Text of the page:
Stop buying truffle-flavored products immediately. There’s no such thing as real truffle flavor. Truffle flavoring is made in a lab, in a process similar to making perfume, and does not contain any actual truffle. Truffles are one of the most prized and expensive foods in the world, which is why so many restaurants clamor to add truffle-themed menu items they can charge a pretty penny for. But unless you see the Chef/your server shaving fresh truffle on your dish, you are getting conned.

real-food-fake-food-bookThere Is No Regulation That Honey Must Contain Only Honey

Commercial honey you buy at the supermarket is very often adulterated with high fructose corn syrup, especially if it’s from China. As Olmsted explains, one of the big problems with honey is that there is no agreed definition for honey. Can real honey be filtered? Does real honey contain pollen? Depends on who you ask. Further, whilst the USDA (US Department of Agriculture) offers a grading standard, the grading requires no official inspections and allows for added ingredients.

This post is in no way exhaustive in terms of what the book uncovers. Olmsted also discusses the fraud permeating the world of parmesan (hint: only buy DOP Parmigiano-Reggiano, the rest is fake), Champagne (thanks to shockingly lax food IP laws, US winemakers are allowed to use the term Champagne on sparkling wine not made in Champagne, France) and ground coffee (often cut with barley or chicory, basically: buy whole beans). If you want to learn more about how to ensure you are buying real food, make sure to read Olmsted’s book. He includes handy guidelines at the end of each chapter on how to choose the right foods and what some of the best purveyors of each are.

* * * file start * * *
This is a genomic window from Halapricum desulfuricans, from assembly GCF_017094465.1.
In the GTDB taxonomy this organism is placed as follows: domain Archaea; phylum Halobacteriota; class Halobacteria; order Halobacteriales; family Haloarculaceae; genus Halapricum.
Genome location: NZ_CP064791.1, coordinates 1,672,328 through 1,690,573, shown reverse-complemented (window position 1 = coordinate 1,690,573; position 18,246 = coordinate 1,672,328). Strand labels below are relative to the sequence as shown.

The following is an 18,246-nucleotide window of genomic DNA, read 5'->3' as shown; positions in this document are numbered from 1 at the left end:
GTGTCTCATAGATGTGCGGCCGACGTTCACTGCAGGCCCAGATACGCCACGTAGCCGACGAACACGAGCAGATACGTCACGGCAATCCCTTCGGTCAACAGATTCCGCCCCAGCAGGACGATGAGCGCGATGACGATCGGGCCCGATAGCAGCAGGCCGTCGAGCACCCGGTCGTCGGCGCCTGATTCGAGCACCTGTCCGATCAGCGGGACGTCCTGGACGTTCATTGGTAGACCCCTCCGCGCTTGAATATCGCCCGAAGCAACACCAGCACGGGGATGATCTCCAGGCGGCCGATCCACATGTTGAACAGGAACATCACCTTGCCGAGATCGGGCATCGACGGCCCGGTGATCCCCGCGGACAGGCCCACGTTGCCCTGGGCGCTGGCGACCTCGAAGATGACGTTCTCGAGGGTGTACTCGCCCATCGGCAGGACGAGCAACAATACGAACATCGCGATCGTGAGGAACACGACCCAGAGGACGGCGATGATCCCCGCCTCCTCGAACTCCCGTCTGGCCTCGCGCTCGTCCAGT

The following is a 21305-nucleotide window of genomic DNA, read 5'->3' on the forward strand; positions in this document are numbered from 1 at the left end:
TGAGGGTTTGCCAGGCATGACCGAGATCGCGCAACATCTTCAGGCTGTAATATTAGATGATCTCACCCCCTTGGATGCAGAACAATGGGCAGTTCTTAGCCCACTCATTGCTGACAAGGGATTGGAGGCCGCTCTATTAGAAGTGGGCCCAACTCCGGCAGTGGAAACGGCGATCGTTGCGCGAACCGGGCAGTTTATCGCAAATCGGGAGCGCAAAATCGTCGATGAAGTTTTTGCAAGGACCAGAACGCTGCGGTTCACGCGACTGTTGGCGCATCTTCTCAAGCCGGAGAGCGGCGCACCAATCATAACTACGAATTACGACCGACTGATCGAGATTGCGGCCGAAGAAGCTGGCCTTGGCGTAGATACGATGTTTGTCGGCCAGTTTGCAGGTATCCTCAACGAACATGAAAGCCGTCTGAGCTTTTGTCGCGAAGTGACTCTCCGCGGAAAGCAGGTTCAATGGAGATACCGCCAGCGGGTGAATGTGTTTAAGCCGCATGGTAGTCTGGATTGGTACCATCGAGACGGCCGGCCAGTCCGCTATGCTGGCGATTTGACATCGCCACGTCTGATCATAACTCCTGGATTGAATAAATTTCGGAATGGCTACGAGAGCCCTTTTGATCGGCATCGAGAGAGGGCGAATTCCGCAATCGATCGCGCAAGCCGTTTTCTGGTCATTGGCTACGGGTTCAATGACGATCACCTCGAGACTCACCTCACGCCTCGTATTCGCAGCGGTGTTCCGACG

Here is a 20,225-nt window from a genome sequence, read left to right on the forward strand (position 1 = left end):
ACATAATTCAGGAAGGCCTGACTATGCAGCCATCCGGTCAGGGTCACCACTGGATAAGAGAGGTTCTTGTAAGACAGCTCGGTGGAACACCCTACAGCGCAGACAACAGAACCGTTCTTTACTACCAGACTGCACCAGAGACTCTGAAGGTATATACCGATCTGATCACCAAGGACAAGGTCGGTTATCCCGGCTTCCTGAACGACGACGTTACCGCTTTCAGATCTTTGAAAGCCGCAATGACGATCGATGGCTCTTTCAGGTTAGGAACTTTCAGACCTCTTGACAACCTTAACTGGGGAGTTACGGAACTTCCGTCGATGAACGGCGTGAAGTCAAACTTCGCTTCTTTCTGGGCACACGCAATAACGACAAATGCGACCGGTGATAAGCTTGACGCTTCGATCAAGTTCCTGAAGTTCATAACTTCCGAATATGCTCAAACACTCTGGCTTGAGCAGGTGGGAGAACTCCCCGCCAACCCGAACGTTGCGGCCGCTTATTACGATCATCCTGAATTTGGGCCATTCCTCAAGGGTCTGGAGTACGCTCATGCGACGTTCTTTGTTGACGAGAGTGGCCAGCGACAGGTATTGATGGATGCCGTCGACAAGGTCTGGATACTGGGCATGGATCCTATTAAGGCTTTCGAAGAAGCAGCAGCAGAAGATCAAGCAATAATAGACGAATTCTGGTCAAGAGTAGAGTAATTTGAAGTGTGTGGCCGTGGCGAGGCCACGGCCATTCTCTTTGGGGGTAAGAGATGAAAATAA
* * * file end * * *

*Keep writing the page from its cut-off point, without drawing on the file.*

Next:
Bottom line: Real Food/Fake Food is a must-read. At the end of the day, there is no substitute for doing your homework when it comes to the food you buy and the restaurants you frequent. After all, what’s more important than what you eat? 


Image Credits: Rhoda truffle risotto by Green Queen (lead photo),  Lobster Roll Sign D’Angelo’s, 7/2016, pics by Mike Mozart of TheToyChannel and JeepersMedia on YouTube #Lobster #Roll #DAngelos via photopin (license), sushi photo by Pexels, fresh salmon at Granville Island Market by Green Queen, Real Food/Fake Food book cover photo courtesy of Google Images.